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Importance of general regulatory factors Rap1p, Abf1p and Reb1p for the activation of yeast fatty acid synthase genes FAS1 and FAS2

Schuller, H.J., Schutz, A., Knab, S., Hoffmann, B., Schweizer, E.
European journal of biochemistry 1994 v.225 no.1 pp. 213-222
Saccharomyces cerevisiae, fatty-acid synthase, structural genes, gene expression, reporter genes, phospholipids, biosynthesis, transcription (genetics), mutation, promoter regions, gene activation, transcription factors, binding sites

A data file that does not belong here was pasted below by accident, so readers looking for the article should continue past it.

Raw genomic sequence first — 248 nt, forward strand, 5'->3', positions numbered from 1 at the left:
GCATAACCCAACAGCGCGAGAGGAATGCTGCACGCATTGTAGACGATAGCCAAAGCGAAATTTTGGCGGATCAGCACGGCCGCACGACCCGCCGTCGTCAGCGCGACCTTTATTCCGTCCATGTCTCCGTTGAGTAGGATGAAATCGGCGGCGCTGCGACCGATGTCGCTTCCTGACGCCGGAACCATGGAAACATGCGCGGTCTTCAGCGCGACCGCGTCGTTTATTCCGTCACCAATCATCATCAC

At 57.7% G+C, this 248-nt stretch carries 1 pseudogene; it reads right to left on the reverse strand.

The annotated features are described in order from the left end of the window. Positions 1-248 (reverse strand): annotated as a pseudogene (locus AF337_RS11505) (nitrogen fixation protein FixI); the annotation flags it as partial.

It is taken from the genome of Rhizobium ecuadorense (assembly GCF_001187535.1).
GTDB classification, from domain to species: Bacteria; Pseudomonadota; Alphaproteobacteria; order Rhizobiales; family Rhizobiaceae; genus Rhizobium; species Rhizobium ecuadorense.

The fatty acid synthase genes FAS1 and FAS2 of the yeast Saccharomyces cerevisiae are under transcriptional control of pathway-specific regulators of phospholipid biosynthesis. However, site-directed mutagenesis of the respective cis-acting elements upstream of FAS1 and FAS2 revealed that additional sequences activating both genes must exist. A deletion analysis of the FAS1 promoter lacking the previously characterized inositol/choline-responsive-element motif defined a region (nucleotides -760 to -850) responsible for most of the remaining activation potency. Gel-retardation experiments and in-vitro DNase footprint studies proved the binding of the general regulatory factors Rap1p, Abf1p and Reb1p to this FAS1 upstream region. Mutation of the respective binding sites led to a drop of gene activation to 8% of the wild-type level. Similarly, we also demonstrated the presence of a Reb1p-binding site upstream of FAS2 and its importance for gene activation. Thus, in addition to the previously characterized FAS-binding factor 1 interacting with the inositol/choline-responsive-element motif, a second motif common to the promoter regions of both FAS genes could be identified. Transcription of yeast fatty acid synthase genes is therefore subjected to both the pathway-specific control affecting genes of phospholipid biosynthesis and to the activation by general transcription factors allowing a sufficiently high level of constitutive gene expression.